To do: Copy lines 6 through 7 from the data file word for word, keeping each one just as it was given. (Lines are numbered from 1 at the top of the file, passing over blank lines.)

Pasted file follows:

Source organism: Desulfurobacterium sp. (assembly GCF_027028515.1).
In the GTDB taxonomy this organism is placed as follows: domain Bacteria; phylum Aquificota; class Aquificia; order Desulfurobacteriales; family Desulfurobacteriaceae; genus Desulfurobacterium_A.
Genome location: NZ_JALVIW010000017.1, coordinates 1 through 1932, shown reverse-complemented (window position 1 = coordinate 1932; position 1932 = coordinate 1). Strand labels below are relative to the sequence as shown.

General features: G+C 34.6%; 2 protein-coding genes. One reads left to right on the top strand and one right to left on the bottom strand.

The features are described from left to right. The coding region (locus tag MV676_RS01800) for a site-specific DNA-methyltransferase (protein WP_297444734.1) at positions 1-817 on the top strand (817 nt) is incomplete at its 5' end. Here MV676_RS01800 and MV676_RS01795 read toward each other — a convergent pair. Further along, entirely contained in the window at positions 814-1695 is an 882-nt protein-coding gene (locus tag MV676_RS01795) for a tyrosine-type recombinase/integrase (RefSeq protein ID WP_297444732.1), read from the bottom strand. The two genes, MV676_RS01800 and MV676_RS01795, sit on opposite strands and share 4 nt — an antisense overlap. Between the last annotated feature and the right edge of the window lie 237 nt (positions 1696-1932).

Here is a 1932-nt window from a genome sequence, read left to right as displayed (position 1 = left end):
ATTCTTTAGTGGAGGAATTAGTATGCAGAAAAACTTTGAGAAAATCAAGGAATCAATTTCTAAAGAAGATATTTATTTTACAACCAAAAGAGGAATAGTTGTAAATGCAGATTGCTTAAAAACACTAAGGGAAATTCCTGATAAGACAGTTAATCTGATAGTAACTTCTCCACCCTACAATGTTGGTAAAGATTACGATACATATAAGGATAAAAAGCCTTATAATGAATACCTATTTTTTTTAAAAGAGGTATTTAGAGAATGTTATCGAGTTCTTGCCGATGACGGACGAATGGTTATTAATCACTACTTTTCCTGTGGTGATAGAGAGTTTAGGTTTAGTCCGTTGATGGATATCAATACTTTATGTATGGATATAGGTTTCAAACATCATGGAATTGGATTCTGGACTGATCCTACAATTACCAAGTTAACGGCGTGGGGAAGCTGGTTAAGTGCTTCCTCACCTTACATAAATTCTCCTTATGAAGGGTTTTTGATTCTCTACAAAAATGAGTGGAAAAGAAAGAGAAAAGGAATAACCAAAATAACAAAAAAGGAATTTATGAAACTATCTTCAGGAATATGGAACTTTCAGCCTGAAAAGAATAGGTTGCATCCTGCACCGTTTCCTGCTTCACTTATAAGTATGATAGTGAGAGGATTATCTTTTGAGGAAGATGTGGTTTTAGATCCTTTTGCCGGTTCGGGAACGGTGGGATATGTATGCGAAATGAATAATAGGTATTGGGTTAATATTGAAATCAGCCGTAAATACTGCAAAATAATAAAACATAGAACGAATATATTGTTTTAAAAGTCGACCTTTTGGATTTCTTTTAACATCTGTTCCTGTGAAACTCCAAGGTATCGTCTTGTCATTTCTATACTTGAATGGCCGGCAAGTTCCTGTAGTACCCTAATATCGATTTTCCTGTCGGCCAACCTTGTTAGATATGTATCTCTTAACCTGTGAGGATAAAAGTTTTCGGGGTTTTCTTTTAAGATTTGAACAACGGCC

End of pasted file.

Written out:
Here is a 1932-nt window from a genome sequence, read left to right as displayed (position 1 = left end):
ATTCTTTAGTGGAGGAATTAGTATGCAGAAAAACTTTGAGAAAATCAAGGAATCAATTTCTAAAGAAGATATTTATTTTACAACCAAAAGAGGAATAGTTGTAAATGCAGATTGCTTAAAAACACTAAGGGAAATTCCTGATAAGACAGTTAATCTGATAGTAACTTCTCCACCCTACAATGTTGGTAAAGATTACGATACATATAAGGATAAAAAGCCTTATAATGAATACCTATTTTTTTTAAAAGAGGTATTTAGAGAATGTTATCGAGTTCTTGCCGATGACGGACGAATGGTTATTAATCACTACTTTTCCTGTGGTGATAGAGAGTTTAGGTTTAGTCCGTTGATGGATATCAATACTTTATGTATGGATATAGGTTTCAAACATCATGGAATTGGATTCTGGACTGATCCTACAATTACCAAGTTAACGGCGTGGGGAAGCTGGTTAAGTGCTTCCTCACCTTACATAAATTCTCCTTATGAAGGGTTTTTGATTCTCTACAAAAATGAGTGGAAAAGAAAGAGAAAAGGAATAACCAAAATAACAAAAAAGGAATTTATGAAACTATCTTCAGGAATATGGAACTTTCAGCCTGAAAAGAATAGGTTGCATCCTGCACCGTTTCCTGCTTCACTTATAAGTATGATAGTGAGAGGATTATCTTTTGAGGAAGATGTGGTTTTAGATCCTTTTGCCGGTTCGGGAACGGTGGGATATGTATGCGAAATGAATAATAGGTATTGGGTTAATATTGAAATCAGCCGTAAATACTGCAAAATAATAAAACATAGAACGAATATATTGTTTTAAAAGTCGACCTTTTGGATTTCTTTTAACATCTGTTCCTGTGAAACTCCAAGGTATCGTCTTGTCATTTCTATACTTGAATGGCCGGCAAGTTCCTGTAGTACCCTAATATCGATTTTCCTGTCGGCCAACCTTGTTAGATATGTATCTCTTAACCTGTGAGGATAAAAGTTTTCGGGGTTTTCTTTTAAGATTTGAACAACGGCC